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prospector. He was struggling with his memory, when the dust was suddenly dispersed and he found himself again at the scene of the murder. He started: he had not put foot on the road since the inquest. There lacked only the helpless dead man and the contrasting figure of the alert young woman to restore the picture. The body was gone, it was true, but as he turned he beheld Miss Porter, at a few paces distant, sitting on her horse as energetic and observant as on the first morning they had met. A superstitious thrill passed over him and awoke his old antagonism.

She nodded to him slightly. "I came here to refresh my memory," she said, "as Mr. Hornsby thought I might be asked to give my evidence again at Blazing Star."

Cass carelessly struck an aimless blow with his pick against the sod and did not reply.

"And you?" she queried.

"I stumbled upon the place just now while prospecting, or I shouldn't be here."

"Then it was YOU made these holes?"

"No," said Cass, with ill-concealed disgust. "Nobody but a stranger would go foolin' round such a spot."

He stopped, as the rude significance of his speech struck him, and added surlily, "I mean--no one would dig here."

The girl laughed and showed a set of very white teeth in her square jaw. Cass averted his face.

"Do you mean to say that every miner doesn't know that it's lucky to dig wherever human blood has been spilt?"

Cass felt a return of his superstition, but he did not look up. "I never heard it before," he said, severely.

"And you call yourself a California miner?"

"I do."

It was impossible for Miss Porter to misunderstand his curt speech and unsocial manner. She stared at him and colored slightly. Lifting her reins lightly, she said: "You certainly do not seem like most of the miners I have met."

"Nor you like any girl from the East I ever met," he responded.

"What do you mean?" she asked, checking her horse.

"What I say," he answered, doggedly. Reasonable as this reply was, it immediately struck him that it was scarcely dignified or manly. But before he could explain himself Miss Porter was gone.

He met her again that very evening. The trial had been summarily suspended by the appearance of the Sheriff of Calaveras and his posse, who took Joe from that self-constituted tribunal of Blazing Star and set his face southward and toward authoritative although more cautious justice. But not before the evidence of the previous inquest had been read, and the incident of the ring again delivered to the public.

It is said the prisoner burst into an incredulous laugh and asked to see this mysterious waif. It was handed to him. Standing in the very shadow of the gallows tree--which might have been one of the pines that sheltered the billiard room in which the Vigilance Committee held their conclave--the prisoner gave way to a burst of merriment, so genuine and honest that the judge and jury joined in automatic sympathy. When silence was restored an explanation was asked by the Judge. But there was no response from the prisoner except a subdued chuckle.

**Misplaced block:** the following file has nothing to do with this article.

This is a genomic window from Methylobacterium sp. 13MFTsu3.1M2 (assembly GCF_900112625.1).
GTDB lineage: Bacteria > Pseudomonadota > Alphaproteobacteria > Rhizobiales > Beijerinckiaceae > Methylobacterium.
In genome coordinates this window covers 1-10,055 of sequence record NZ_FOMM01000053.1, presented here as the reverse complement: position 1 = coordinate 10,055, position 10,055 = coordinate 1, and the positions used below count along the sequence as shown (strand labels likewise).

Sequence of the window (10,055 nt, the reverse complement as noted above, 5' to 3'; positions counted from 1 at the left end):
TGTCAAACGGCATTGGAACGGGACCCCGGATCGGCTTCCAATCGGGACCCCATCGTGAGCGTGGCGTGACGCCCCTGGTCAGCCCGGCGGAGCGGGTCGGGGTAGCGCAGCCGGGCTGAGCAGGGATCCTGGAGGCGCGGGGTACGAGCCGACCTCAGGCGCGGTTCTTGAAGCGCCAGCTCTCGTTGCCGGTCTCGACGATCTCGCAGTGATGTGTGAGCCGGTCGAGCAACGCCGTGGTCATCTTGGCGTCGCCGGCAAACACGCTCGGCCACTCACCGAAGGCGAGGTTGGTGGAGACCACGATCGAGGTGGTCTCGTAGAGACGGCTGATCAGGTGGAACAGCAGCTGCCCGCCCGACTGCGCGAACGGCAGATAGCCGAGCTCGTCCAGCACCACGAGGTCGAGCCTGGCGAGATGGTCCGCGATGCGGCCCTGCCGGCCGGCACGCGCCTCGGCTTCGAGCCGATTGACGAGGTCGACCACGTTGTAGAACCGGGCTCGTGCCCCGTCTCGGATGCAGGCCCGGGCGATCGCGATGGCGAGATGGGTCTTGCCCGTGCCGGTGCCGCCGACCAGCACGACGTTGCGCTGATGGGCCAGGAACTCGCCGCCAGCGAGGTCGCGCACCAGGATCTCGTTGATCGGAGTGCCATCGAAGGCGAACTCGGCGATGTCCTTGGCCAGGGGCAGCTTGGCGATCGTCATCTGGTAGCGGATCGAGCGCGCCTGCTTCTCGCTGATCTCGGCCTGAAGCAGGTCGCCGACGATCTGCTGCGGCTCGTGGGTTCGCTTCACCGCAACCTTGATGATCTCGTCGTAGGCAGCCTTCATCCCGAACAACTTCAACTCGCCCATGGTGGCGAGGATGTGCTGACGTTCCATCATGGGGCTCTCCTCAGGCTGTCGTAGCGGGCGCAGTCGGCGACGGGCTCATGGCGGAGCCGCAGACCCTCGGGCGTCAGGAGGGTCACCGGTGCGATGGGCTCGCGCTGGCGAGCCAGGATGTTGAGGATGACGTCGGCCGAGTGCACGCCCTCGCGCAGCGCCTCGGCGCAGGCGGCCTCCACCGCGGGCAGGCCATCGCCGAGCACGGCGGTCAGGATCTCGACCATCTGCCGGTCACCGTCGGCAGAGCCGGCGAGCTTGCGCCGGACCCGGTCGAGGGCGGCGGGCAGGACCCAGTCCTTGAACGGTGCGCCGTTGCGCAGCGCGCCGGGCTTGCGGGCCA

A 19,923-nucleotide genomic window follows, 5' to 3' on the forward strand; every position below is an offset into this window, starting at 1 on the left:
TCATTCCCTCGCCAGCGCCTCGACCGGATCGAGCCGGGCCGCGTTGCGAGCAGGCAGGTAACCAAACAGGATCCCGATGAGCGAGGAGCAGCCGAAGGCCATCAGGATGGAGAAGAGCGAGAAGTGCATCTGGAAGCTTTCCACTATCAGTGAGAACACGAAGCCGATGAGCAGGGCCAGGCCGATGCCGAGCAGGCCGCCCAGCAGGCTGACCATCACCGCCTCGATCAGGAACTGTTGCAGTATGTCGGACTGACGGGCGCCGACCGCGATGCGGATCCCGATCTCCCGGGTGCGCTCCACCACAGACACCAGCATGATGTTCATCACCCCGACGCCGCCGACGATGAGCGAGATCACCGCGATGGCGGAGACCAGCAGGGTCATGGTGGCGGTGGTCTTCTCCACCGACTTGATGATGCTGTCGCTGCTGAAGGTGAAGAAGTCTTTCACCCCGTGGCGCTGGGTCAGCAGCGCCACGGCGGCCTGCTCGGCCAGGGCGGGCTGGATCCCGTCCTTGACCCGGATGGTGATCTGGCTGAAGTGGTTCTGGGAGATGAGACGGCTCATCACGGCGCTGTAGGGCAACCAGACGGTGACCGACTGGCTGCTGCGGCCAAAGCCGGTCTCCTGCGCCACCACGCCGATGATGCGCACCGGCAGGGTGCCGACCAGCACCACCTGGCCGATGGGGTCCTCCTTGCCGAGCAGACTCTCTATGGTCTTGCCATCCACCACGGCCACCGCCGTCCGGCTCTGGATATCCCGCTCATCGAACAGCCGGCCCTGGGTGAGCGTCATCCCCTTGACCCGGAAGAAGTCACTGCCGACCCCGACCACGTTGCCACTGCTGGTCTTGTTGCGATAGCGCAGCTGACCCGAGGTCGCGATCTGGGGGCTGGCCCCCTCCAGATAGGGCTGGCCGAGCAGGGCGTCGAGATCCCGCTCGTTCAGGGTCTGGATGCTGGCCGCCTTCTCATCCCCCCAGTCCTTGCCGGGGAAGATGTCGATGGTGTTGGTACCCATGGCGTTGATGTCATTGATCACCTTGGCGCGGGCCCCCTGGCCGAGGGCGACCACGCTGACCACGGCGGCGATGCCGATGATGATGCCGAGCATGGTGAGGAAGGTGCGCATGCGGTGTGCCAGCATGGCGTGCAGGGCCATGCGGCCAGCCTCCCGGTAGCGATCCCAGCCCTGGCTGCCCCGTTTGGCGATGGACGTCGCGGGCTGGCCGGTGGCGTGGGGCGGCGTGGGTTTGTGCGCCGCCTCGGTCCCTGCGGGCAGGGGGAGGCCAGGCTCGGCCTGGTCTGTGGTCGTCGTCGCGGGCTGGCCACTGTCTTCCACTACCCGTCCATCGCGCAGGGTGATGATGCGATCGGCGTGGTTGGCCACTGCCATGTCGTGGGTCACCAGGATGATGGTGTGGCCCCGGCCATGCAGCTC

"Did this ring belong to you?" asked the Judge, severely, the jury and spectators craning their ears forward with an expectant smile already on their faces. But the prisoner's eyes only sparkled maliciously as he looked around the court.

"Tell us, Joe," said a sympathetic and laughter-loving juror, under his breath. "Let it out and we'll make it easy for you."

"Prisoner," said the Judge, with a return of official dignity, "remember that your life is in peril. Do you refuse?"

Joe lazily laid his arm on the back of his chair with (to quote the words of an animated observer) "the air of having a Christian hope and a sequence flush in his hand," and said: "Well, as I reckon I'm not up yer for stealin' a ring that another man lets on to have found, and as fur as I kin see, hez nothin' to do with the case, I do!" And as it was here that the Sheriff of Calaveras made a precipitate entry into the room, the mystery remained unsolved.

The effect of this freshly-important ridicule on the sensitive mind of Cass might have been foretold by Blazing Star had it ever taken that sensitiveness into consideration. He had lost the good humor and easy pliability which had tempted him to frankness, and he had gradually become bitter and hard. He had at first affected amusement over his own vanished day dream--hiding his virgin disappointment in his own breast; but when he began to turn upon his feelings he turned upon his comrades also. Cass was for a while unpopular. There is no ingratitude so revolting to the human mind as that of the butt who refuses to be one any longer. The man who rejects that immunity which laughter generally casts upon him and demands to be seriously considered deserves no mercy.